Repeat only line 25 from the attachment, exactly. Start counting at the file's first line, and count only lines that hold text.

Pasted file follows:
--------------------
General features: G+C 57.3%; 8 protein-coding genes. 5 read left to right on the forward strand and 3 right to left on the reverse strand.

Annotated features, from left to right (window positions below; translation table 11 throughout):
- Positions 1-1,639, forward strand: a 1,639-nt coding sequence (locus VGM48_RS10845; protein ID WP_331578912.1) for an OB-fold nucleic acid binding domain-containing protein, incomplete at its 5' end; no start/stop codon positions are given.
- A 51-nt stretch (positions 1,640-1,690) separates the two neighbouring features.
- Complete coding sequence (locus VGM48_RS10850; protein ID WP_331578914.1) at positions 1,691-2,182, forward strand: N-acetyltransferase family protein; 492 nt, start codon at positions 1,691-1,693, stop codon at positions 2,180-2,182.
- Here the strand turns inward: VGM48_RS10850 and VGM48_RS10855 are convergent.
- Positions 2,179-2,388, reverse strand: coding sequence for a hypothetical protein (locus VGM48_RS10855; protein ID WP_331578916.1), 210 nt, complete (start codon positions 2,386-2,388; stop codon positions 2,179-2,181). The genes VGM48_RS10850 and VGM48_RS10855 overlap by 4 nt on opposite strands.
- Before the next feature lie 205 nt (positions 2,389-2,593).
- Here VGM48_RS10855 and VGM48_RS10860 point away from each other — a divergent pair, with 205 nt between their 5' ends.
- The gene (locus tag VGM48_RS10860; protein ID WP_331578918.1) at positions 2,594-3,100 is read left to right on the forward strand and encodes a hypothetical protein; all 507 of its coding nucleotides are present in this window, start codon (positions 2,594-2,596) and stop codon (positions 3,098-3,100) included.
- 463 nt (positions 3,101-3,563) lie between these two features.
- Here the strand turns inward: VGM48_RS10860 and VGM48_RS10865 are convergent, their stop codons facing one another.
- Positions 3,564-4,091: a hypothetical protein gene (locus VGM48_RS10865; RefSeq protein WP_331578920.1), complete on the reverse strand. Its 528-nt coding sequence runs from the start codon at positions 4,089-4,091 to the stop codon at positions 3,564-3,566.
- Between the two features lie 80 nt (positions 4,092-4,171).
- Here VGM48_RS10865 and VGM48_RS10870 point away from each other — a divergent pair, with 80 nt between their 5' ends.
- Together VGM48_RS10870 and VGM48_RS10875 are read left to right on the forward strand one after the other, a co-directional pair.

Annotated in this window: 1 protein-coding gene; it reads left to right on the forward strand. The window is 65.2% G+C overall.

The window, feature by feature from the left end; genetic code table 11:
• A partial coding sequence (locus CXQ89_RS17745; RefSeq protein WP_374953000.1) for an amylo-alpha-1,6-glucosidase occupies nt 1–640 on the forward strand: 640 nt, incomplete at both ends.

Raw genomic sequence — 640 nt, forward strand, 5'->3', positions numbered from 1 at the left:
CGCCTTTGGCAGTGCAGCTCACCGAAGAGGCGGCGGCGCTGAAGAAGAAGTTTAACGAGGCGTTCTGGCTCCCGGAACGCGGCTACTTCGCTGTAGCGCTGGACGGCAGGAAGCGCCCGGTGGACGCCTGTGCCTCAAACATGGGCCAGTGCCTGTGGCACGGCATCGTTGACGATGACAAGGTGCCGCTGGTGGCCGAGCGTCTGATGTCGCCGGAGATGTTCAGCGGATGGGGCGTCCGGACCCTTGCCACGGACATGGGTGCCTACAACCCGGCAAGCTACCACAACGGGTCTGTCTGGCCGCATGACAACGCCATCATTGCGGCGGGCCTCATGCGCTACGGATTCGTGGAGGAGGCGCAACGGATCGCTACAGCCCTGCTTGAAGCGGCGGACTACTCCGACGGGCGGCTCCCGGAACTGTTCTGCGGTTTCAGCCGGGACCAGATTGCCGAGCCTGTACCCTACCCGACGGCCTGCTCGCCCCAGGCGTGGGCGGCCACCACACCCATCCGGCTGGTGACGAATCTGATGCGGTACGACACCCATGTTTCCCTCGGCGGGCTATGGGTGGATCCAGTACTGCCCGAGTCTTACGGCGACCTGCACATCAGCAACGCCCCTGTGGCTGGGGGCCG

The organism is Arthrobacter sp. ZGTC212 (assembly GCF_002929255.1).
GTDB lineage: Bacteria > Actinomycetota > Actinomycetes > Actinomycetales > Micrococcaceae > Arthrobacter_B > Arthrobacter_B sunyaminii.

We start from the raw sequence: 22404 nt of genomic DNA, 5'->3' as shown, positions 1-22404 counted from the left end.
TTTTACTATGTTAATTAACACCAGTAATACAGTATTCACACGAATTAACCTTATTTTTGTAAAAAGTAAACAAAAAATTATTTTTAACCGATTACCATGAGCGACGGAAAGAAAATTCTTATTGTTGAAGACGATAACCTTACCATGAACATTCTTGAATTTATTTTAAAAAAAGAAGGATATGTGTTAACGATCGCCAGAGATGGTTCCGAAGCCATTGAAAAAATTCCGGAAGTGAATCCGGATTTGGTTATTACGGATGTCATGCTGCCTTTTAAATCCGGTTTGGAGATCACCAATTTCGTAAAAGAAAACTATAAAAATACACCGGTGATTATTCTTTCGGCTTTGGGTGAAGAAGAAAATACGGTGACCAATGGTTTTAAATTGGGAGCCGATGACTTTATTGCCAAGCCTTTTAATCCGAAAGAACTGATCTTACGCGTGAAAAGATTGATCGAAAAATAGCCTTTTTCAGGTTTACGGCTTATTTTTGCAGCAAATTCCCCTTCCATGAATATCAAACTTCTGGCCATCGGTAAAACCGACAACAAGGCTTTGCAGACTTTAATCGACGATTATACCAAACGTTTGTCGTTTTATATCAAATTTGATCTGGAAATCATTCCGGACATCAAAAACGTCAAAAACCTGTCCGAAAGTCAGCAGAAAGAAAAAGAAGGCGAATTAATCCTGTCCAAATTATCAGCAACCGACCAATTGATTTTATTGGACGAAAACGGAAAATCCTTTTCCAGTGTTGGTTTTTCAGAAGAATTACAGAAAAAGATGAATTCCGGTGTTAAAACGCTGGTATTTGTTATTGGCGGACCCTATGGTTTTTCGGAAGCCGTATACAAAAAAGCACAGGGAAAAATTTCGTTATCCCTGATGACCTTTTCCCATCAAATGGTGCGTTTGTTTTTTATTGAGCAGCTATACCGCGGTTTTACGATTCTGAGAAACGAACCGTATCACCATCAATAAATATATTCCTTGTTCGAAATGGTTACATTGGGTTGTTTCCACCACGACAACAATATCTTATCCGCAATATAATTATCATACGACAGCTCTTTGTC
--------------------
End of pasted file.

TTTTACTATGTTAATTAACACCAGTAATACAGTATTCACACGAATTAACCTTATTTTTGTAAAAAGTAAACAAAAAATTATTTTTAACCGATTACCATGAGCGACGGAAAGAAAATTCTTATTGTTGAAGACGATAACCTTACCATGAACATTCTTGAATTTATTTTAAAAAAAGAAGGATATGTGTTAACGATCGCCAGAGATGGTTCCGAAGCCATTGAAAAAATTCCGGAAGTGAATCCGGATTTGGTTATTACGGATGTCATGCTGCCTTTTAAATCCGGTTTGGAGATCACCAATTTCGTAAAAGAAAACTATAAAAATACACCGGTGATTATTCTTTCGGCTTTGGGTGAAGAAGAAAATACGGTGACCAATGGTTTTAAATTGGGAGCCGATGACTTTATTGCCAAGCCTTTTAATCCGAAAGAACTGATCTTACGCGTGAAAAGATTGATCGAAAAATAGCCTTTTTCAGGTTTACGGCTTATTTTTGCAGCAAATTCCCCTTCCATGAATATCAAACTTCTGGCCATCGGTAAAACCGACAACAAGGCTTTGCAGACTTTAATCGACGATTATACCAAACGTTTGTCGTTTTATATCAAATTTGATCTGGAAATCATTCCGGACATCAAAAACGTCAAAAACCTGTCCGAAAGTCAGCAGAAAGAAAAAGAAGGCGAATTAATCCTGTCCAAATTATCAGCAACCGACCAATTGATTTTATTGGACGAAAACGGAAAATCCTTTTCCAGTGTTGGTTTTTCAGAAGAATTACAGAAAAAGATGAATTCCGGTGTTAAAACGCTGGTATTTGTTATTGGCGGACCCTATGGTTTTTCGGAAGCCGTATACAAAAAAGCACAGGGAAAAATTTCGTTATCCCTGATGACCTTTTCCCATCAAATGGTGCGTTTGTTTTTTATTGAGCAGCTATACCGCGGTTTTACGATTCTGAGAAACGAACCGTATCACCATCAATAAATATATTCCTTGTTCGAAATGGTTACATTGGGTTGTTTCCACCACGACAACAATATCTTATCCGCAATATAATTATCATACGACAGCTCTTTGTC